class TaskJuggler::TextParser::Pattern

This class models the most crutial elements of a syntax description - the pattern. A TextParserPattern primarily consists of a set of tokens. Tokens are Strings where the first character determines the type of the token. There are 4 known types.

Terminal token: In the syntax declaration the terminal token is prefixed by an underscore. Terminal tokens are terminal symbols of the syntax tree. They just represent themselves.

Variable token: The variable token describes values of a certain class such as strings or numbers. In the syntax declaration the token is prefixed by a dollar sign and the text of the token specifies the variable type. See ProjectFileParser for a complete list of variable types.

Reference token: The reference token specifies a reference to another parser rule. In the syntax declaration the token is prefixed by a bang and the text matches the name of the rule. See TextParserRule for details.

End token: The . token marks the expected end of the input stream.

In addition to the pure syntax tree information the pattern also holds documentary information about the pattern.



Public Class Methods

new(tokens, function = nil) click to toggle source

Create a new Pattern object. tokens must be an Array of String objects that describe the Pattern. function can be a reference to a method that should be called when the Pattern was recognized by the parser.

# File lib/taskjuggler/TextParser/Pattern.rb, line 49
def initialize(tokens, function = nil)
  # A unique name for the pattern that is used in the documentation.
  @keyword = nil
  # Initialize pattern doc as empty.
  @doc = nil
  # A list of TokenDoc elements that describe the meaning of variable
  # tokens. The order of the tokens and entries in the Array must correlate.
  @args = []
  # The syntax can evolve over time. The support level specifies which
  # level of support this pattern hast. Possible values are :experimental,
  # :beta, :supported, :deprecated, :removed
  @supportLevel = :supported
  # A list of references to other patterns that are related to this pattern.
  @seeAlso = []
  # A reference to a file under test/TestSuite/Syntax/Correct and a tag
  # within that file. This identifies example TJP code to be included with
  # the reference manual.
  @exampleFile = nil
  @exampleTag = nil

  @tokens = []
  tokens.each do |token|
    unless '!$_.'.include?(token[0])
      raise "Fatal Error: All pattern tokens must start with a type " +
            "identifier [!$_.]: #{tokens.join(', ')}"
    # For the syntax specification using a prefix character is more
    # convenient. But for further processing, we need to split the string
    # into two symbols. The prefix determines the token type, the rest is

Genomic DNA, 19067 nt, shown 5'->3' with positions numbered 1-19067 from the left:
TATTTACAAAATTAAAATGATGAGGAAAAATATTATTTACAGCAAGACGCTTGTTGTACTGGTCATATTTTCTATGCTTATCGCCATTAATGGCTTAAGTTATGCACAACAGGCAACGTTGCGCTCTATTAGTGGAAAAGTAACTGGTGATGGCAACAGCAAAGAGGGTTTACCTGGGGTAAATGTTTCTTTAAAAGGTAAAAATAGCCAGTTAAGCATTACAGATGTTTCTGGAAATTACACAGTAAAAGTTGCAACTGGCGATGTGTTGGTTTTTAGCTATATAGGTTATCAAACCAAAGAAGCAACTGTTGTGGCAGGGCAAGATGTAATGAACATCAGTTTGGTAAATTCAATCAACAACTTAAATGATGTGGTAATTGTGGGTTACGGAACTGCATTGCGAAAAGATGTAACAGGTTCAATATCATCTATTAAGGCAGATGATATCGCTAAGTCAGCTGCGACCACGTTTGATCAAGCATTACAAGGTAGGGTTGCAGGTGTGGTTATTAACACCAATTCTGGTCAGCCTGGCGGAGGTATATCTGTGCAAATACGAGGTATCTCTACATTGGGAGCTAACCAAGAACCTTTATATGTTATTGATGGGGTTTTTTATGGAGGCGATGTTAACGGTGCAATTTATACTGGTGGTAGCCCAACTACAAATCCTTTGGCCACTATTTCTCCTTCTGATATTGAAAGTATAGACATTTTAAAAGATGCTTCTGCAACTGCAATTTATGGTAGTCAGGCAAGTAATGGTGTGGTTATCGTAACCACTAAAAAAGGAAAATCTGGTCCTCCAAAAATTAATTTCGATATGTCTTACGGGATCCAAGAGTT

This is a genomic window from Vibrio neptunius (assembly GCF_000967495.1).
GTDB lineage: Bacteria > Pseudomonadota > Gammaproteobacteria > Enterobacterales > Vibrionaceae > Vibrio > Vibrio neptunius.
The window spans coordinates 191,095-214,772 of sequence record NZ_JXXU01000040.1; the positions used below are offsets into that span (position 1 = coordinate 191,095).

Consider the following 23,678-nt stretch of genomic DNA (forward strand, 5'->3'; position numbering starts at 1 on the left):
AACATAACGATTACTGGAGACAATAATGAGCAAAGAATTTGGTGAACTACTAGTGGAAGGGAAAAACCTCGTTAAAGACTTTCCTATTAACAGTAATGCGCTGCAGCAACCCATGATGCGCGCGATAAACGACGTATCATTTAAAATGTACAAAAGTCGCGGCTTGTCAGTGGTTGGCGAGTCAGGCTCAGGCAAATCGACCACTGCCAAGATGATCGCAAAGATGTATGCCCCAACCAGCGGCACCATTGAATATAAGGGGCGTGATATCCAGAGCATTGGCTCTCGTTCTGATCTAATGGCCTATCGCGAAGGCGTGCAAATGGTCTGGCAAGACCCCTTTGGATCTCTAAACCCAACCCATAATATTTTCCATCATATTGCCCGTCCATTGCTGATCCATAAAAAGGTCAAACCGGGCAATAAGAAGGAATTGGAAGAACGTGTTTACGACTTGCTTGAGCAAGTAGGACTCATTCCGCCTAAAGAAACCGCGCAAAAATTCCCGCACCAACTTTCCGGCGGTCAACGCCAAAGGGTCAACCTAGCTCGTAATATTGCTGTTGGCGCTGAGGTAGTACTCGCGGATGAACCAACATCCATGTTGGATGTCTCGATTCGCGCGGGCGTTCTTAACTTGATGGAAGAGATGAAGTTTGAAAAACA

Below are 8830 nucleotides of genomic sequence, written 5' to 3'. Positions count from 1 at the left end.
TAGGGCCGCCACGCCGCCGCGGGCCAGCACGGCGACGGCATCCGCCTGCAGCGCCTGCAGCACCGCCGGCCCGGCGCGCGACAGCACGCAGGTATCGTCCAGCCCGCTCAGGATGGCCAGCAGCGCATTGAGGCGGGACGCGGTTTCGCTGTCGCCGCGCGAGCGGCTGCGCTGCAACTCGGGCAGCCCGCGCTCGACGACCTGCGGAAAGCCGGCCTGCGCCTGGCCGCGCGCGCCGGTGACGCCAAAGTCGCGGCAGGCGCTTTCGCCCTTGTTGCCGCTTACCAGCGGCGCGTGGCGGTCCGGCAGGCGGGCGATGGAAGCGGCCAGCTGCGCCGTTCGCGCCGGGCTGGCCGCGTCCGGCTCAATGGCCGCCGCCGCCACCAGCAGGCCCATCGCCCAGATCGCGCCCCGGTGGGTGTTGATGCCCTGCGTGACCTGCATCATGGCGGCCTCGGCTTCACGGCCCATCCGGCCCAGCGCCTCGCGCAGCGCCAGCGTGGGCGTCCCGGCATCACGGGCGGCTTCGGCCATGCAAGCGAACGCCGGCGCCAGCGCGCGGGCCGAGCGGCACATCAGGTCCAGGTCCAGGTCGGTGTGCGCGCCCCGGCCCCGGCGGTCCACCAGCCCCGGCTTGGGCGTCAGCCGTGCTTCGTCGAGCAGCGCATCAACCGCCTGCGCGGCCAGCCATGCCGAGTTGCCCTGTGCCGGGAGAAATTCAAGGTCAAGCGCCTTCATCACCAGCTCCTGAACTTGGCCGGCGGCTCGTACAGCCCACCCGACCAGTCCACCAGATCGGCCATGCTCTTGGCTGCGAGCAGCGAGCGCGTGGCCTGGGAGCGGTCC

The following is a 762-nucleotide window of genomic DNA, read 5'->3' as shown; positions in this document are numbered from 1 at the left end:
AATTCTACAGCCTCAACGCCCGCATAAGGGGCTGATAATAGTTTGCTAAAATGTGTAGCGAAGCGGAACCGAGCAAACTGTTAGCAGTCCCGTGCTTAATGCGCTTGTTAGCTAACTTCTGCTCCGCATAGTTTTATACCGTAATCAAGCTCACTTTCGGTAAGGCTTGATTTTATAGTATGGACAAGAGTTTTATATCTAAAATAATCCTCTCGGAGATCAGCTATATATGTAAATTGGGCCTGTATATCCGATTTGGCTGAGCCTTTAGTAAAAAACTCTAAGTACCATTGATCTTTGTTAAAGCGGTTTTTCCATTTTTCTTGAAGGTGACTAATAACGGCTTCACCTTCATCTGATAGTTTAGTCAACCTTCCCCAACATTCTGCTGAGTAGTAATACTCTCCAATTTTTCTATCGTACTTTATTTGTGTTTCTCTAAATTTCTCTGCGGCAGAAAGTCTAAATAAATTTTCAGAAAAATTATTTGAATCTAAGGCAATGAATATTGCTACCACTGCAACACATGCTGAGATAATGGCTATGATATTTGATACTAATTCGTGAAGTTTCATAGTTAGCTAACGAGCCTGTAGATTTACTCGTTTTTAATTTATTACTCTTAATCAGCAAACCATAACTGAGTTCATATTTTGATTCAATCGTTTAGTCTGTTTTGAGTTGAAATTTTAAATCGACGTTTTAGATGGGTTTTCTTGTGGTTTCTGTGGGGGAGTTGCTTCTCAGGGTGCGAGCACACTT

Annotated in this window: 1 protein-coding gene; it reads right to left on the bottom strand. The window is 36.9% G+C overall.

# the token name. There are 4 types of tokens:
    # :reference : a reference to another rule
    # :variable : a terminal symbol
    # :literal : a user defined string
    # :eof : marks the end of an input stream
    type = [ :reference, :variable, :literal, :eof ]['!$_.'.index(token[0])]
    # For literals we use a String to store the token content. For others,
    # a symbol is better suited.
    name = type == :literal ?
           token[1..-1] : (type == :eof ? '<END>' : token[1..-1].intern)
    # We favor an Array to store the 2 elements over a Hash for
    # performance reasons.
    @tokens << [ type, name ]
    # Initialize pattern argument descriptions as empty.
    @args << nil
  @function = function
  # In some cases we don't want to show all tokens in the syntax
  # documentation. This value specifies the index of the last shown token.
  @lastSyntaxToken = @tokens.length - 1

  @transitions = []

Public Instance Methods

[](i) click to toggle source

Conveniance function to access individual tokens by index.

# File lib/taskjuggler/TextParser/Pattern.rb, line 246
def [](i)
addTransitionsToState(states, rules, stateStack, sourceState, destRule, destIndex, loopBack) click to toggle source

Add the transitions to the State objects of this pattern. states is a Hash with all State objects. rules is a Hash with the Rule objects of the syntax. stateStack is an Array of State objects that have been traversed before reaching this pattern. sourceState is the State that the transition originates from. destRule, this pattern and destIndex describe the State the transition is leading to. loopBack is boolean flag, set to true when the transition describes a loop back to the start of the Rule.

# File lib/taskjuggler/TextParser/Pattern.rb, line 141
def addTransitionsToState(states, rules, stateStack, sourceState,
                          destRule, destIndex, loopBack)
  # If we hit a token in the pattern that is optional, we need to consider
  # the next token of the pattern as well.
  loop do
    if destIndex >= @tokens.length